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Jin Jin/Firefly
     

Jin Jin/Firefly

by Takashi Hirayasu & Bob Brozman
 
Astute world music fans may remember the last Okinawan record to make an international splash: Shoukichi Kina's PEPPERMINT TEAHOUSE, which featured the slide guitar of Ry Cooder on a rousing number called "Jing Jing," which means "firefly." Takashi Hirayasu -- guitarist in Kina's band, Champloose -- is joined by another American

Overview

Astute world music fans may remember the last Okinawan record to make an international splash: Shoukichi Kina's PEPPERMINT TEAHOUSE, which featured the slide guitar of Ry Cooder on a rousing number called "Jing Jing," which means "firefly." Takashi Hirayasu -- guitarist in Kina's band, Champloose -- is joined by another American guitar whiz, Bob Brozman, and the pair record their own version entitled "Jin Jin," but that's where the similarities end. Intimate and acoustic where Champloose was over the top with a drum corps and whooping female vocalists, Hirayasu's album is far more friendly to the Western ear. Plucking along on his sanshin -- kind of a banjo in form-fitting snakeskin -- Hirayasu underscores the rustic, almost Appalachian twang of Okinawan music. Ever the sympathetic collaborator, Brozman deploys his vast knowledge of blues, Hawaiian music, and even Tin Pan Alley melody to complement the lazy, oceanfront swoon of these mostly traditional numbers. Of course, U. S. military occupation of these southernmost islands left an indelible mark on Okinawan music, and often the line between Brozman's embellishments and Hirayasu's roots is pleasantly fuzzy. Which, at the dawn of a new global century, is really how it oughtta be, right?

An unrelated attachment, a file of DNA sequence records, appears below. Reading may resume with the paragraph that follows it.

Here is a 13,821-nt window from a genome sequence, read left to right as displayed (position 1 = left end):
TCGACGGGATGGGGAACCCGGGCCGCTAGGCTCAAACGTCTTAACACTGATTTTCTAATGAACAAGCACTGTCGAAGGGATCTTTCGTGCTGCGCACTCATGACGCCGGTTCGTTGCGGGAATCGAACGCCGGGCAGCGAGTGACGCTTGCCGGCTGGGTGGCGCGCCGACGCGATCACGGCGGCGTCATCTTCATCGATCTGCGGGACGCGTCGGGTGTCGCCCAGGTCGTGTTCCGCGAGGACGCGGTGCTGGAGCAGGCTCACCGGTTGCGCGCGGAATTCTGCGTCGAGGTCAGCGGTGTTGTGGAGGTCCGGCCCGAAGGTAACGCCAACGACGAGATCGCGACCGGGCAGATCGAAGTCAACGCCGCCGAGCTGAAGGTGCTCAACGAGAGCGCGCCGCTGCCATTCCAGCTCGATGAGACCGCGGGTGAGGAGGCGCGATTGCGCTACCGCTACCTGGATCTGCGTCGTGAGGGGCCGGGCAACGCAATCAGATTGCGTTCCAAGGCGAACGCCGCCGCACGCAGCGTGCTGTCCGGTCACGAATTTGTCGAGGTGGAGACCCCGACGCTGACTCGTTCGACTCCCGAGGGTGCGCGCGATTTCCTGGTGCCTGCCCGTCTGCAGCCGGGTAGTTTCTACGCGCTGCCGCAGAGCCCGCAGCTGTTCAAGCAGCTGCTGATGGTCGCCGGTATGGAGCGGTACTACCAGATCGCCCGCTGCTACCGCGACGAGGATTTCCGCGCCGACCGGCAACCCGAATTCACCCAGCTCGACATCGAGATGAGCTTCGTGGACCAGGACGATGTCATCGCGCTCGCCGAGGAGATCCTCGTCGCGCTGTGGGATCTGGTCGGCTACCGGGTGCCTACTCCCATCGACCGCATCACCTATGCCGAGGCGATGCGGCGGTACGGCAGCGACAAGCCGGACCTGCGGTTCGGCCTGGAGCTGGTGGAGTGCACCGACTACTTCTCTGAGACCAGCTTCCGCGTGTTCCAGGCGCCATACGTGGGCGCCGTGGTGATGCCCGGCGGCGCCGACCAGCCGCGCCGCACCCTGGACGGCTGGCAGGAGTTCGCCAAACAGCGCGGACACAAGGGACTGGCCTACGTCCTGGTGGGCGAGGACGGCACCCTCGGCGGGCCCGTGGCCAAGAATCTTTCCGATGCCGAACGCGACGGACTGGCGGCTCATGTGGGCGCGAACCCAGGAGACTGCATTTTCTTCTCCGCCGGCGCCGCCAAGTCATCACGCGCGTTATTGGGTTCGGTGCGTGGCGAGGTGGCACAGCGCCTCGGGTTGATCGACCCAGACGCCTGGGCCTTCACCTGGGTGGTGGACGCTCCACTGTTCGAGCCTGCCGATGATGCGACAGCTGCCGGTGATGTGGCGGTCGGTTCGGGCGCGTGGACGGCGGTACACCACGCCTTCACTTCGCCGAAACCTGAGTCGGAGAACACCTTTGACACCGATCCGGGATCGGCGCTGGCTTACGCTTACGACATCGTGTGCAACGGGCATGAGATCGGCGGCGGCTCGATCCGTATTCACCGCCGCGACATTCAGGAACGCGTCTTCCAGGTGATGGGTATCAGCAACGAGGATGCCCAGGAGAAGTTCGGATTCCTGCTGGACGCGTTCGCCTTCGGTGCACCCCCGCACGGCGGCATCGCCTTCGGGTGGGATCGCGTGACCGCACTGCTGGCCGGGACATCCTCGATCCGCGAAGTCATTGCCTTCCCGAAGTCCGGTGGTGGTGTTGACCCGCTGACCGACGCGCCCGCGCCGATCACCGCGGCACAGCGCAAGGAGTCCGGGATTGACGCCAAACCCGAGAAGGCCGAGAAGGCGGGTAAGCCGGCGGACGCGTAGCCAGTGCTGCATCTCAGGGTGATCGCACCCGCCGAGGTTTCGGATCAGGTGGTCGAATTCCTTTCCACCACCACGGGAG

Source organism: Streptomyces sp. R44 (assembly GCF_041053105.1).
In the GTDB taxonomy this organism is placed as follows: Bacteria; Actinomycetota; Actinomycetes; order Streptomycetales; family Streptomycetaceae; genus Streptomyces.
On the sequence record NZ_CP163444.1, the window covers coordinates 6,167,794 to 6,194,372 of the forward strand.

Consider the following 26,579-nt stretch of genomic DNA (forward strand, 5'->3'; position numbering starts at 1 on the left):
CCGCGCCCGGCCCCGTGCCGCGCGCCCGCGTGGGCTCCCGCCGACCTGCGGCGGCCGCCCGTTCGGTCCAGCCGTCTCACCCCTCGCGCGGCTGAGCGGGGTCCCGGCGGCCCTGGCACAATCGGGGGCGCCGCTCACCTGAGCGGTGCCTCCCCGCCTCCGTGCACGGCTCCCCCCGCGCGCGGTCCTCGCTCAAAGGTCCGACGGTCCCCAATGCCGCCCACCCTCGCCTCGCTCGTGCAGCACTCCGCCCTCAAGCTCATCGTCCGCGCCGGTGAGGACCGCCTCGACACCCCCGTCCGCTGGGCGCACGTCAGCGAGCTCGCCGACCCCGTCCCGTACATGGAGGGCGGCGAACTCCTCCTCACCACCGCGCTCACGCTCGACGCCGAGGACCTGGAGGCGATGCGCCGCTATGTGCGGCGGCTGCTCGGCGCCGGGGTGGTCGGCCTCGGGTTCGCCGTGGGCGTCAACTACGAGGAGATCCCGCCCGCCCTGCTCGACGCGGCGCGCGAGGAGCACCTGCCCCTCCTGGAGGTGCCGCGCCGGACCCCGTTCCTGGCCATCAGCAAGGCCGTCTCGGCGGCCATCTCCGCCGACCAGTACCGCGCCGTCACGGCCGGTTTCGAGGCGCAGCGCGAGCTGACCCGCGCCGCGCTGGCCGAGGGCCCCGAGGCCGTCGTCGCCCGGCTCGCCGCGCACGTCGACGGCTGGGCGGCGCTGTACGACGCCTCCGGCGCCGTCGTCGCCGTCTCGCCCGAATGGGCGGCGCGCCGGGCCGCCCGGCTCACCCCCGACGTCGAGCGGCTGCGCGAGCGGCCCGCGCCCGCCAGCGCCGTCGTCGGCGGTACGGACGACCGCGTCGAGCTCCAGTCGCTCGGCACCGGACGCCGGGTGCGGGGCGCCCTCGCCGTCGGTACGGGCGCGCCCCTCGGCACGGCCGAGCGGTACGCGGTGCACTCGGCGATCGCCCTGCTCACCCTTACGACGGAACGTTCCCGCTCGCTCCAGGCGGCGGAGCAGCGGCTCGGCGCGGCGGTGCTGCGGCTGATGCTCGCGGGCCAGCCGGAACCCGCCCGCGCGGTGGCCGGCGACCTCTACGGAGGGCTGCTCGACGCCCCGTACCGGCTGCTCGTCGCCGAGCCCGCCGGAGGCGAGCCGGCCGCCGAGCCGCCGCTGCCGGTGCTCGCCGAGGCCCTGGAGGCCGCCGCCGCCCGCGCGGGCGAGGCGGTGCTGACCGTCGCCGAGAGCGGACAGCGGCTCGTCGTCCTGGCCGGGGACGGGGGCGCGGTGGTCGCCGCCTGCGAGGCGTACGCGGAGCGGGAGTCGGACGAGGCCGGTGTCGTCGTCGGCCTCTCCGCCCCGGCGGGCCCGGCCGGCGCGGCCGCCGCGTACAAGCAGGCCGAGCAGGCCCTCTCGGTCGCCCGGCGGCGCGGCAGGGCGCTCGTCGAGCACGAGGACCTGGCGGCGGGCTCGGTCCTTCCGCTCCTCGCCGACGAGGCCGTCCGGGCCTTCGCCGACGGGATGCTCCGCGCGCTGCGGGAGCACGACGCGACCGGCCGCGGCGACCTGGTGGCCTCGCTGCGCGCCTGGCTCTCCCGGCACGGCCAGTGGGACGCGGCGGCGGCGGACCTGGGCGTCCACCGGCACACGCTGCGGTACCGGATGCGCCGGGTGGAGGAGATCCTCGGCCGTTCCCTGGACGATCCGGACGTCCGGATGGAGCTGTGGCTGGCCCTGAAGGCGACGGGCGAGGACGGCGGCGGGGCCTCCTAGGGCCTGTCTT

Editorial Reviews

All Music Guide - Alex Henderson
Recorded on the Okinawan island of Taketomi, Jin Jin/Firefly documents a rare encounter between Okinawan singer/sanshin player Takashi Hirayasu and acoustic guitarist Bob Brozman. Forming a duo, the two prove to be highly compatible -- and when you think about it, they're a logical combination. Hirayasu's foundation is Okinawan music, which contains both Japanese and Polynesian elements; Brozman, meanwhile, is considered a master of the Hawaiian guitar and is no stranger to the sounds of the Pacific Islands. So it isn't hard for them to find common ground on "Akata Sun Dunchi," "Chinnuku Jushi," and other traditional Okinawan children's songs that Hirayasu selected. What the duo does with the songs isn't entirely traditional, however. Brozman brings plenty of blues, rock, and Hawaiian influence to the session, and that works for Hirayasu because the Okinawa native is hip to blues and rock himself. Hirayasu and Brozman both have a lot of charisma, and that proves to be mutually beneficial on this excellent CD.

Product Details

Release Date:
04/04/2000
Label:
Riverboat
UPC:
0605633002027
catalogNumber:
330020

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